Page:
For a gradual automatic process for disarming our stocks of H-bombs, we could simply cut off the tritium, and the bombs would be duds in 5 or 10 years. We have to think up other technical fixes for other types of weapons.

Why do we have this "peace crisis right now? If it is all due to Gorbachev, it might be quite fragile. Leo Tolstoy argued against the "great man theory" of history, at that time with respect to Napoleon. Leaders may see that the world has to cooperate to prevent ecological disaster. This may be a "common enemy" to unite us-a superordinate goal which transforms former enemies into allies.

Are we going to make it after all? (1 have despaired many times.) Who knows? Nature is testing us for fitness. Only the first phase of the experiment has ended in Europe. Our major asset has always been the ability to think. Problem-solving must now extend from technology to socioeconomic and geo-political situations.

Hanna Newcombe
Peace Research Institute Dundas

Stable Peace, part two

By Arnold Simoni

WHILE THE surprising changes in Eastern Europe may lead to enhanced peace and security in Europe, they also pose dangers of instability. The Warsaw Treaty Organization may fragment or yield a new authoritarian, aggressive post-Gorbachev USSR, again suspicious of American military power. Arms control or security agreements cannot neutralize this potential.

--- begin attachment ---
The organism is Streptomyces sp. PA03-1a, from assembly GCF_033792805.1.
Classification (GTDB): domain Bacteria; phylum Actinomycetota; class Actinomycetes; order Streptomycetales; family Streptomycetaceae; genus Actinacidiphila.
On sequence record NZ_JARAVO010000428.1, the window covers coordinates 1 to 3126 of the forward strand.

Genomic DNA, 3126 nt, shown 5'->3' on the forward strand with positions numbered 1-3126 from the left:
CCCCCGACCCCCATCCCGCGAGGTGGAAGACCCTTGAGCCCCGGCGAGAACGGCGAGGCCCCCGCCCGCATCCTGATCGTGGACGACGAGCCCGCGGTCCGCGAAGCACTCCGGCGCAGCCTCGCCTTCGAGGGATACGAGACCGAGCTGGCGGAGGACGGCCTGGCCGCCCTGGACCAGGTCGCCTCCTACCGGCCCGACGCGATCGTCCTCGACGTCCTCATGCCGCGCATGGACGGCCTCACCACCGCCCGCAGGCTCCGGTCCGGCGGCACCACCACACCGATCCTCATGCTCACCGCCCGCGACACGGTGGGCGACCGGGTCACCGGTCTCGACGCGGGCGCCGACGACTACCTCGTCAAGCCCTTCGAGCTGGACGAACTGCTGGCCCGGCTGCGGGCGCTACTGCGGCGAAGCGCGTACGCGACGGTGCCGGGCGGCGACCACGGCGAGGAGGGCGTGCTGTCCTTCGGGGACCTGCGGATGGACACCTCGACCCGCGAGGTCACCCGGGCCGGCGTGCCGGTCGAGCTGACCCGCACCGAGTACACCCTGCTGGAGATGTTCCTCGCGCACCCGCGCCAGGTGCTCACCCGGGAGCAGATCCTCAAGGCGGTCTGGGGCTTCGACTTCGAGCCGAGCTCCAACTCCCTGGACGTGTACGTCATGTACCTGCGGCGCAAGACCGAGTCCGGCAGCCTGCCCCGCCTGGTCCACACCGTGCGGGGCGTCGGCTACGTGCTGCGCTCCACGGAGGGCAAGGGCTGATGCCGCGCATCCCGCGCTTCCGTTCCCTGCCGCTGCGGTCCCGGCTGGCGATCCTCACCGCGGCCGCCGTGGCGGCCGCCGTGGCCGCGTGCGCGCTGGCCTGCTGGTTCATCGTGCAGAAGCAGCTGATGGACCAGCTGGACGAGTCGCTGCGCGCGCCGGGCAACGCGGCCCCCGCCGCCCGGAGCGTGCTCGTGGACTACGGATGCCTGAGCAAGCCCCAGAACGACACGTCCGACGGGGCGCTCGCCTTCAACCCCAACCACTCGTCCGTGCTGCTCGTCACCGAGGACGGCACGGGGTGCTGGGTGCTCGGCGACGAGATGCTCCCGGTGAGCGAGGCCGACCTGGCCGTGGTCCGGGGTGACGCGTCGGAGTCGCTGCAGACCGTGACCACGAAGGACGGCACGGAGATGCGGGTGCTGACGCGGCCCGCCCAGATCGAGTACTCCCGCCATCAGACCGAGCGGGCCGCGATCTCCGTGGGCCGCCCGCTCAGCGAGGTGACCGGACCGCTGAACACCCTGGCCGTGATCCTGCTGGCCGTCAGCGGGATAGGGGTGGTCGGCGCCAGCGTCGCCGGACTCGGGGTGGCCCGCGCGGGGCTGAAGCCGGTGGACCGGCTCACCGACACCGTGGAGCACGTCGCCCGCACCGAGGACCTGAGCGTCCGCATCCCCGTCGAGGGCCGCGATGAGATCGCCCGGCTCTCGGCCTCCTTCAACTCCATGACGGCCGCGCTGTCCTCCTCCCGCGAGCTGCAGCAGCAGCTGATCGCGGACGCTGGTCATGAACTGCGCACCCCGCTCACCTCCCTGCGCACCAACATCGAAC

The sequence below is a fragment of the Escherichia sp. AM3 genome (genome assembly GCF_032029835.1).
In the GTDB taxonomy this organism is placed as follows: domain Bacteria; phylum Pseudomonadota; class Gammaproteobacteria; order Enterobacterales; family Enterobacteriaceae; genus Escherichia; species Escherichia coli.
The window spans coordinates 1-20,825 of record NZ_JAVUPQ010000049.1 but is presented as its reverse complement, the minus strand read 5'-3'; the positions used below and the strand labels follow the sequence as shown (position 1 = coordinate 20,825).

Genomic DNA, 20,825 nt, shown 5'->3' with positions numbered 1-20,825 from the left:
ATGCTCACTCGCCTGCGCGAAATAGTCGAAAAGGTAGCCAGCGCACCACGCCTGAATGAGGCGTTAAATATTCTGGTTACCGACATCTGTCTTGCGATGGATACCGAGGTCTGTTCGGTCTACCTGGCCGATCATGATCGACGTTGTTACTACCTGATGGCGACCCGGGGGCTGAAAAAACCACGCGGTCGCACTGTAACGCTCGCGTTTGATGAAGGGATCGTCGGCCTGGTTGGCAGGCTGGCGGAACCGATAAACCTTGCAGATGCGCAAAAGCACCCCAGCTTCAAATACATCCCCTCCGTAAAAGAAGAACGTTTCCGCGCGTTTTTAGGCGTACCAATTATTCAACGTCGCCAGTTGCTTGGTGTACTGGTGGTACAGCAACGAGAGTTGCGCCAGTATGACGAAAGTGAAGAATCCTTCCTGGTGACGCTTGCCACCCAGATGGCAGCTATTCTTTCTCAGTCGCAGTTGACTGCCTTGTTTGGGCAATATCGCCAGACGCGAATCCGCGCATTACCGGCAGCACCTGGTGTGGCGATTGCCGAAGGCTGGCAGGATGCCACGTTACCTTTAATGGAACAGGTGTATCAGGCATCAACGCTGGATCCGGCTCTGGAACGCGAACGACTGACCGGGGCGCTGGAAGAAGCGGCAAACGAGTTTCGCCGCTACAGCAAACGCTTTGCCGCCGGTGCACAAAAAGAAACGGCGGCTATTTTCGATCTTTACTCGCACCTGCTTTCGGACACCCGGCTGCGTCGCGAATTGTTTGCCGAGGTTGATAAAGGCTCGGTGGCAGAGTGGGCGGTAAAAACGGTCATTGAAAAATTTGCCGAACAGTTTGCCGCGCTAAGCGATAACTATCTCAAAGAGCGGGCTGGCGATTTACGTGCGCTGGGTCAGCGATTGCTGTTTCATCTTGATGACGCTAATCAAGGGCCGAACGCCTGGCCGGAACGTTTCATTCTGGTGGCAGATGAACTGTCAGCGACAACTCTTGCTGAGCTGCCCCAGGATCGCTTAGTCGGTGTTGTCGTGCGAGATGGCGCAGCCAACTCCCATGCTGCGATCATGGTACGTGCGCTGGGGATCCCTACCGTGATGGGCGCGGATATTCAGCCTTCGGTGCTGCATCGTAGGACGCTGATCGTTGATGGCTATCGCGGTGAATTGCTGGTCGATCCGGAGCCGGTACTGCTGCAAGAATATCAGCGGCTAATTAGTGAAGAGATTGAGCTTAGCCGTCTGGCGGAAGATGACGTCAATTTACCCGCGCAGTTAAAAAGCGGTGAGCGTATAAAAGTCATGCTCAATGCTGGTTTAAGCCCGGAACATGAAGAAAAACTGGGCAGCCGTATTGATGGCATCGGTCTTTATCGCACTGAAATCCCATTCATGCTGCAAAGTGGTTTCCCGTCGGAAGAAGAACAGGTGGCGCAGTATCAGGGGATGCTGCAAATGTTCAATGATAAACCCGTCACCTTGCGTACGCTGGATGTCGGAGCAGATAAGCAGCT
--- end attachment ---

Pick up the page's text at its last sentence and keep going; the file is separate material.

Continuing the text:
Apromising approach to this historically persistent problem is a voluntary transformation of the Central and East European region into a community of states with a non-threatening military posture. This community of states which could be called a Regional Association of Nations (RAN) would consist of West and East Germany, Poland, and Czechoslovakia. These nations would employ a collective

security policy of enhanced defensiveness, deliberately concentrating on anti-aircraft defences and anti-tank weapons, and dramatically reducing force levels by relying instead more on militia. Such a security arrangement would buffer between the Soviet Union and the Western states. By providing a credible defence of its own territories (perhaps with a joint defence force drawn from the region) without threatening its neighbors, the RAN could improve security in the region.

A similar regional arrangement might be considered for other states that are prone to conflict with their neighbors. Balkan and Baltic states, including Finland, are examples of regional groupings of states that might benefit from the RAN approach.

A Regional Association of Nations would produce the following benefits:

(1) It would form a buffer zone between East and West, assuring both the Soviet Union and Western European states that no threatening military forces would be near their borders.

(2) By its defensive military posture, it would prevent the nations within the region from threatening each other.

(3) It would reduce the danger that revisionist movements in Germany and Poland might use force to regain territories lost in World War II or earlier.

(4) It would reduce military spending of states in the RAN and its neighbors because of the non-threatening nature of defence forces in the region.

A precondition for RAN is a fluidity in the institutions of participating governments. Such fluidity exists now but may not last long.

Arnold Simoni
Centre for International And Strategic Studies, York University.

Peace Magazine Feb-Mar 1990

Peace Magazine Feb-Mar 1990, page 16. Some rights reserved.